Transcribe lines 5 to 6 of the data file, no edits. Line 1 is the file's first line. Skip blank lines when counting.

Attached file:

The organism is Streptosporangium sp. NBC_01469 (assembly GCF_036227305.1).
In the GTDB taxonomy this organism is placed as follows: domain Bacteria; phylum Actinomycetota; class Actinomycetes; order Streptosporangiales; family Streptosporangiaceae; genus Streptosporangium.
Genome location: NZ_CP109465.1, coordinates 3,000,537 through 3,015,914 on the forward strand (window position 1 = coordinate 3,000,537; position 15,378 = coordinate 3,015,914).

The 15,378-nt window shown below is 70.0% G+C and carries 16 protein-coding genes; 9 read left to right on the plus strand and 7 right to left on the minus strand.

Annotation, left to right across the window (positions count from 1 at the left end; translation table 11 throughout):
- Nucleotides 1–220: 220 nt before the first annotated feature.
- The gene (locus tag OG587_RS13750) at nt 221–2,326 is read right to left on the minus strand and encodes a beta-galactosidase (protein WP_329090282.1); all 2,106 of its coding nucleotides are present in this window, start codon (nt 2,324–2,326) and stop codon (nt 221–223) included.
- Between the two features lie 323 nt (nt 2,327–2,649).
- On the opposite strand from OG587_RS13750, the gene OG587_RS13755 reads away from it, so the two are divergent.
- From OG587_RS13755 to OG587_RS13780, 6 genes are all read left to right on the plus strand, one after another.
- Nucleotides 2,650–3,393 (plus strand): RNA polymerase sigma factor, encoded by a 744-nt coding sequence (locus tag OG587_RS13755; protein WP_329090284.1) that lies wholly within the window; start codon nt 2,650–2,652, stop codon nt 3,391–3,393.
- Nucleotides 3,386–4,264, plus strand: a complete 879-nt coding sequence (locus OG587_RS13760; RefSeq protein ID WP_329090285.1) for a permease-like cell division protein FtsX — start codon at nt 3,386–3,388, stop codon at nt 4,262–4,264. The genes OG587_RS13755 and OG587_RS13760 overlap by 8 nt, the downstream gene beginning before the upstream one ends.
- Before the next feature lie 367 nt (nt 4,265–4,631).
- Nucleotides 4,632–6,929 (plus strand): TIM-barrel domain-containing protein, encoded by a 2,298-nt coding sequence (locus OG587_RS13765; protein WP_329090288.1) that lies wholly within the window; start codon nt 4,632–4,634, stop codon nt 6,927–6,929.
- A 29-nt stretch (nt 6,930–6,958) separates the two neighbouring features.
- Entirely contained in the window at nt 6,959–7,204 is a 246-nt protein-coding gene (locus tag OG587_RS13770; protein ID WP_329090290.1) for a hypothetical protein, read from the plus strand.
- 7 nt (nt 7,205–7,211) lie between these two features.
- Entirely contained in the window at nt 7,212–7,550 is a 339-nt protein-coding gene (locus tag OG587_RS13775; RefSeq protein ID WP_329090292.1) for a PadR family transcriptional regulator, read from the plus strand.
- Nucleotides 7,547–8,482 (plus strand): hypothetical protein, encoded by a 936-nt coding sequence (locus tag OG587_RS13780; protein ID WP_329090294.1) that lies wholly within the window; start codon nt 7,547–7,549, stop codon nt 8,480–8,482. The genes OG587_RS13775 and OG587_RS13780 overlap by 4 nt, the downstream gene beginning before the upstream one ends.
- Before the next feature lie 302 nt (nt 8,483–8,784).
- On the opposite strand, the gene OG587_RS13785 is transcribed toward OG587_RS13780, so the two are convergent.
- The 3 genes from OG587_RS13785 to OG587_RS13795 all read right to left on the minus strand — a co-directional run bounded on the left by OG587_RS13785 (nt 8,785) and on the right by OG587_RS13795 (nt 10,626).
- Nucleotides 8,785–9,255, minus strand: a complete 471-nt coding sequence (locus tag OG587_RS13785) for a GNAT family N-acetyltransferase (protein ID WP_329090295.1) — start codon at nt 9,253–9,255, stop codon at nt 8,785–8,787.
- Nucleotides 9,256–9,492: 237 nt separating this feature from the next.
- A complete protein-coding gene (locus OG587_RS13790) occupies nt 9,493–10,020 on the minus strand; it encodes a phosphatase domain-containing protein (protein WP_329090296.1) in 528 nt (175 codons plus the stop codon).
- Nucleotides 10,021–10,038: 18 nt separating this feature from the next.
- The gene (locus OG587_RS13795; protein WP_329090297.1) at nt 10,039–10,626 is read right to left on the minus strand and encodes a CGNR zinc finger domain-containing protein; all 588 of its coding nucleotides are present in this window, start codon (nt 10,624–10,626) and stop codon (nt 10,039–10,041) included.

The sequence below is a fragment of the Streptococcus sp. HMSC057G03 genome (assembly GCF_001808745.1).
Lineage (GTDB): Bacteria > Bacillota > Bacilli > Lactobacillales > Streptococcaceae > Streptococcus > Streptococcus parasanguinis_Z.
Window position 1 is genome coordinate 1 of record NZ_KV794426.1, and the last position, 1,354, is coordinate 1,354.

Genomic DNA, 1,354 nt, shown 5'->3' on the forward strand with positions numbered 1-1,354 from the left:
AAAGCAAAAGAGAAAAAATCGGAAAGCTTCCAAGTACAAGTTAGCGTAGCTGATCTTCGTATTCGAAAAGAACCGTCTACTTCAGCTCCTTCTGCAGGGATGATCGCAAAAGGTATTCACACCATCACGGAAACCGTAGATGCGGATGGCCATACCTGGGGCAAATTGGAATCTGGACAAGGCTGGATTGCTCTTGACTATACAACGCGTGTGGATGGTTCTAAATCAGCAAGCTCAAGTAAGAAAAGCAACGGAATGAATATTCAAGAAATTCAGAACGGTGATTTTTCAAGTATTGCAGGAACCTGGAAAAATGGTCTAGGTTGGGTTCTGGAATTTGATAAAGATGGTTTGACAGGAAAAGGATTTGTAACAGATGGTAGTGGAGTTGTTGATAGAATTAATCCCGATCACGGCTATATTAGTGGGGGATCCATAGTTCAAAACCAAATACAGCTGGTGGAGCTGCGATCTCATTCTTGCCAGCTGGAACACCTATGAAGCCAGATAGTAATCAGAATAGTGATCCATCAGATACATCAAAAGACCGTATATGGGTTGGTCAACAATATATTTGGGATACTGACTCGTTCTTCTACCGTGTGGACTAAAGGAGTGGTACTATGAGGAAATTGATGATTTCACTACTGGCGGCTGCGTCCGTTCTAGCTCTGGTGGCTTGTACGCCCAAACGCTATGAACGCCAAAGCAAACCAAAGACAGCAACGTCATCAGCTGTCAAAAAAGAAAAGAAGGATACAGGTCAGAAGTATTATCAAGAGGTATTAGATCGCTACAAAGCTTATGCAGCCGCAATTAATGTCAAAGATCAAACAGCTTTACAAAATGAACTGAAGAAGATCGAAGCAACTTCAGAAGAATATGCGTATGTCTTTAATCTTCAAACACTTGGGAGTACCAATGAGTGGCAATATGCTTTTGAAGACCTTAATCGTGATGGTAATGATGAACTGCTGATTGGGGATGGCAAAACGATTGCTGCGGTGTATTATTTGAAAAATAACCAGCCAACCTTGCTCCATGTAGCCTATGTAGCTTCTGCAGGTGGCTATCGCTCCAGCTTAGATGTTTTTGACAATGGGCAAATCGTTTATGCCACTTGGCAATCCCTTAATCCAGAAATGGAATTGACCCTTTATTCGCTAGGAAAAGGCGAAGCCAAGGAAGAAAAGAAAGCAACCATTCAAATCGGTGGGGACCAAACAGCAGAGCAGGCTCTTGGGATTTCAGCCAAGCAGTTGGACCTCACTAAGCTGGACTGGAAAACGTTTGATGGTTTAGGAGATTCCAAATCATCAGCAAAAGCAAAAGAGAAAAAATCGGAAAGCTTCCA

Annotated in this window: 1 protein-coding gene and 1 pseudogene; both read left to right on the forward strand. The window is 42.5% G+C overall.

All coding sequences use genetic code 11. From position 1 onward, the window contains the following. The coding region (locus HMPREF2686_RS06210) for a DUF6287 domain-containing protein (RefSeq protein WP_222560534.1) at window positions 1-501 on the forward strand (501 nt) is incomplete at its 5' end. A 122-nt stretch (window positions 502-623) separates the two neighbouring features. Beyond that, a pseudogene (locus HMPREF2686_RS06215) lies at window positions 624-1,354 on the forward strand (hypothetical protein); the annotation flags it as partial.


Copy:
Annotation, left to right across the window (positions count from 1 at the left end; translation table 11 throughout):
- Nucleotides 1–220: 220 nt before the first annotated feature.